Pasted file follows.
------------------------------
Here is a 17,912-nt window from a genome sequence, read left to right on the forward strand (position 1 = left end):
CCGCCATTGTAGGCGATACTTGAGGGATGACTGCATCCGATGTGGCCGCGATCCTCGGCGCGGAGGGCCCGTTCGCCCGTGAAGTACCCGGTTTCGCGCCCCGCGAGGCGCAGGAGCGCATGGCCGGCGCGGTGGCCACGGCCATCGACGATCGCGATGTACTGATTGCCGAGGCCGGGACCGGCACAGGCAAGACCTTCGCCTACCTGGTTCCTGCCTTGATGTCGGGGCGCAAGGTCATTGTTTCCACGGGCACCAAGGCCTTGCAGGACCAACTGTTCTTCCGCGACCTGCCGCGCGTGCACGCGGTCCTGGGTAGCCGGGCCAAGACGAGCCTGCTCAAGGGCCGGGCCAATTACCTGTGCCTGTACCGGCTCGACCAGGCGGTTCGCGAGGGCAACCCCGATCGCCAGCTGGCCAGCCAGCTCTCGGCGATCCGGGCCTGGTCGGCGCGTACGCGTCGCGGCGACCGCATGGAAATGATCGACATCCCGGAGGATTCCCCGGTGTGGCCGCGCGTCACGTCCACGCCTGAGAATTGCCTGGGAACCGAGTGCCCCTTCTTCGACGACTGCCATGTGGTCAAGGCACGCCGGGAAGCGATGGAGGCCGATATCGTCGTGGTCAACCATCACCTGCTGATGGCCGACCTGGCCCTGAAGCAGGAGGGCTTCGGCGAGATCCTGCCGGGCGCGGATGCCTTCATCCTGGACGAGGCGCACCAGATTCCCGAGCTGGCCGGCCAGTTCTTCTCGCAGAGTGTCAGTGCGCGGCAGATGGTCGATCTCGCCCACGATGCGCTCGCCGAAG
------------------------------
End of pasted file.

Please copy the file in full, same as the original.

Here is a 17,912-nt window from a genome sequence, read left to right on the forward strand (position 1 = left end):
CCGCCATTGTAGGCGATACTTGAGGGATGACTGCATCCGATGTGGCCGCGATCCTCGGCGCGGAGGGCCCGTTCGCCCGTGAAGTACCCGGTTTCGCGCCCCGCGAGGCGCAGGAGCGCATGGCCGGCGCGGTGGCCACGGCCATCGACGATCGCGATGTACTGATTGCCGAGGCCGGGACCGGCACAGGCAAGACCTTCGCCTACCTGGTTCCTGCCTTGATGTCGGGGCGCAAGGTCATTGTTTCCACGGGCACCAAGGCCTTGCAGGACCAACTGTTCTTCCGCGACCTGCCGCGCGTGCACGCGGTCCTGGGTAGCCGGGCCAAGACGAGCCTGCTCAAGGGCCGGGCCAATTACCTGTGCCTGTACCGGCTCGACCAGGCGGTTCGCGAGGGCAACCCCGATCGCCAGCTGGCCAGCCAGCTCTCGGCGATCCGGGCCTGGTCGGCGCGTACGCGTCGCGGCGACCGCATGGAAATGATCGACATCCCGGAGGATTCCCCGGTGTGGCCGCGCGTCACGTCCACGCCTGAGAATTGCCTGGGAACCGAGTGCCCCTTCTTCGACGACTGCCATGTGGTCAAGGCACGCCGGGAAGCGATGGAGGCCGATATCGTCGTGGTCAACCATCACCTGCTGATGGCCGACCTGGCCCTGAAGCAGGAGGGCTTCGGCGAGATCCTGCCGGGCGCGGATGCCTTCATCCTGGACGAGGCGCACCAGATTCCCGAGCTGGCCGGCCAGTTCTTCTCGCAGAGTGTCAGTGCGCGGCAGATGGTCGATCTCGCCCACGATGCGCTCGCCGAAG